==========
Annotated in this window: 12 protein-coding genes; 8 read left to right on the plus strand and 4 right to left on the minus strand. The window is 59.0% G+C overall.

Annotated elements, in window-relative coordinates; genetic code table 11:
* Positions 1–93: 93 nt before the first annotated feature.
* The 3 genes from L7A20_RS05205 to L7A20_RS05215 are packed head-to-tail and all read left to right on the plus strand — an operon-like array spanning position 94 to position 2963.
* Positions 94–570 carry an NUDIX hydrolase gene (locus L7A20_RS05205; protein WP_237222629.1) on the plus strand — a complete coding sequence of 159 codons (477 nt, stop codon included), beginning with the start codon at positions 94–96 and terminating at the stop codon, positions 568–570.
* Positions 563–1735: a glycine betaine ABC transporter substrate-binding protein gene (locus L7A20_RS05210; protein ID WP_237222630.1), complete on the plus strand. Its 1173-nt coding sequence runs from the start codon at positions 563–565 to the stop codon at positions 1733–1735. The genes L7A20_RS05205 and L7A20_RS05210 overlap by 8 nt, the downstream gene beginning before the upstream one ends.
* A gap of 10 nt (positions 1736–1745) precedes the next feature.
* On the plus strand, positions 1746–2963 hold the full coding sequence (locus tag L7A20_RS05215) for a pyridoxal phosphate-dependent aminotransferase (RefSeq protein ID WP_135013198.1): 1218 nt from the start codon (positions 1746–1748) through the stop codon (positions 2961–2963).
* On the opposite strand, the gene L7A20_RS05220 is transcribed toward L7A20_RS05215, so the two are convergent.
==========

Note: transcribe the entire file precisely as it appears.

Annotated in this window: 12 protein-coding genes; 8 read left to right on the plus strand and 4 right to left on the minus strand. The window is 59.0% G+C overall.

Annotated elements, in window-relative coordinates; genetic code table 11:
* Positions 1–93: 93 nt before the first annotated feature.
* The 3 genes from L7A20_RS05205 to L7A20_RS05215 are packed head-to-tail and all read left to right on the plus strand — an operon-like array spanning position 94 to position 2963.
* Positions 94–570 carry an NUDIX hydrolase gene (locus L7A20_RS05205; protein WP_237222629.1) on the plus strand — a complete coding sequence of 159 codons (477 nt, stop codon included), beginning with the start codon at positions 94–96 and terminating at the stop codon, positions 568–570.
* Positions 563–1735: a glycine betaine ABC transporter substrate-binding protein gene (locus L7A20_RS05210; protein ID WP_237222630.1), complete on the plus strand. Its 1173-nt coding sequence runs from the start codon at positions 563–565 to the stop codon at positions 1733–1735. The genes L7A20_RS05205 and L7A20_RS05210 overlap by 8 nt, the downstream gene beginning before the upstream one ends.
* A gap of 10 nt (positions 1736–1745) precedes the next feature.
* On the plus strand, positions 1746–2963 hold the full coding sequence (locus tag L7A20_RS05215) for a pyridoxal phosphate-dependent aminotransferase (RefSeq protein ID WP_135013198.1): 1218 nt from the start codon (positions 1746–1748) through the stop codon (positions 2961–2963).
* On the opposite strand, the gene L7A20_RS05220 is transcribed toward L7A20_RS05215, so the two are convergent.